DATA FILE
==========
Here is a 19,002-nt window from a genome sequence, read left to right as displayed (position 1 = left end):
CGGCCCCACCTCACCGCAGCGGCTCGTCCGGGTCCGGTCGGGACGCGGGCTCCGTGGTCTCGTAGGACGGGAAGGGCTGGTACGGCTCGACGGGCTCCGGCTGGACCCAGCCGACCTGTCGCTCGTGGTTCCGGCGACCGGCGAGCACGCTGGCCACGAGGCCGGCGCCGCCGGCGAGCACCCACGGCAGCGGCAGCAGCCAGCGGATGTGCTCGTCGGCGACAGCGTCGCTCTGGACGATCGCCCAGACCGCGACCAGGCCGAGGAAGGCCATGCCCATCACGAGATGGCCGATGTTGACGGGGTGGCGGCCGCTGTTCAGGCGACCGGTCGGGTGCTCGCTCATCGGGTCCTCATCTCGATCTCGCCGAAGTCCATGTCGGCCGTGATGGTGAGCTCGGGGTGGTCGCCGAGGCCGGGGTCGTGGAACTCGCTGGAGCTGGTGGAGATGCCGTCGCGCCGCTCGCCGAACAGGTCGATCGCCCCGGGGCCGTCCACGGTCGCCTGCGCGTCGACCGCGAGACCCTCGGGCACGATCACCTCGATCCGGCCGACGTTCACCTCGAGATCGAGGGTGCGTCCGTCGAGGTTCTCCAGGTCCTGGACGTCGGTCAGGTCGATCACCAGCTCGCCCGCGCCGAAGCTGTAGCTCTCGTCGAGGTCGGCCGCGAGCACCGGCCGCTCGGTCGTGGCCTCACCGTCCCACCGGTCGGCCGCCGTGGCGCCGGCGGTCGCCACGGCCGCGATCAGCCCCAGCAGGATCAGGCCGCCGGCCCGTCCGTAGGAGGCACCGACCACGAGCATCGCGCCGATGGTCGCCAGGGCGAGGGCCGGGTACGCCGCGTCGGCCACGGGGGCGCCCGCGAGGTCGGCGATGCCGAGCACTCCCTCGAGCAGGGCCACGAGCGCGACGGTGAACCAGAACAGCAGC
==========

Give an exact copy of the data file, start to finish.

Here is a 19,002-nt window from a genome sequence, read left to right as displayed (position 1 = left end):
CGGCCCCACCTCACCGCAGCGGCTCGTCCGGGTCCGGTCGGGACGCGGGCTCCGTGGTCTCGTAGGACGGGAAGGGCTGGTACGGCTCGACGGGCTCCGGCTGGACCCAGCCGACCTGTCGCTCGTGGTTCCGGCGACCGGCGAGCACGCTGGCCACGAGGCCGGCGCCGCCGGCGAGCACCCACGGCAGCGGCAGCAGCCAGCGGATGTGCTCGTCGGCGACAGCGTCGCTCTGGACGATCGCCCAGACCGCGACCAGGCCGAGGAAGGCCATGCCCATCACGAGATGGCCGATGTTGACGGGGTGGCGGCCGCTGTTCAGGCGACCGGTCGGGTGCTCGCTCATCGGGTCCTCATCTCGATCTCGCCGAAGTCCATGTCGGCCGTGATGGTGAGCTCGGGGTGGTCGCCGAGGCCGGGGTCGTGGAACTCGCTGGAGCTGGTGGAGATGCCGTCGCGCCGCTCGCCGAACAGGTCGATCGCCCCGGGGCCGTCCACGGTCGCCTGCGCGTCGACCGCGAGACCCTCGGGCACGATCACCTCGATCCGGCCGACGTTCACCTCGAGATCGAGGGTGCGTCCGTCGAGGTTCTCCAGGTCCTGGACGTCGGTCAGGTCGATCACCAGCTCGCCCGCGCCGAAGCTGTAGCTCTCGTCGAGGTCGGCCGCGAGCACCGGCCGCTCGGTCGTGGCCTCACCGTCCCACCGGTCGGCCGCCGTGGCGCCGGCGGTCGCCACGGCCGCGATCAGCCCCAGCAGGATCAGGCCGCCGGCCCGTCCGTAGGAGGCACCGACCACGAGCATCGCGCCGATGGTCGCCAGGGCGAGGGCCGGGTACGCCGCGTCGGCCACGGGGGCGCCCGCGAGGTCGGCGATGCCGAGCACTCCCTCGAGCAGGGCCACGAGCGCGACGGTGAACCAGAACAGCAGC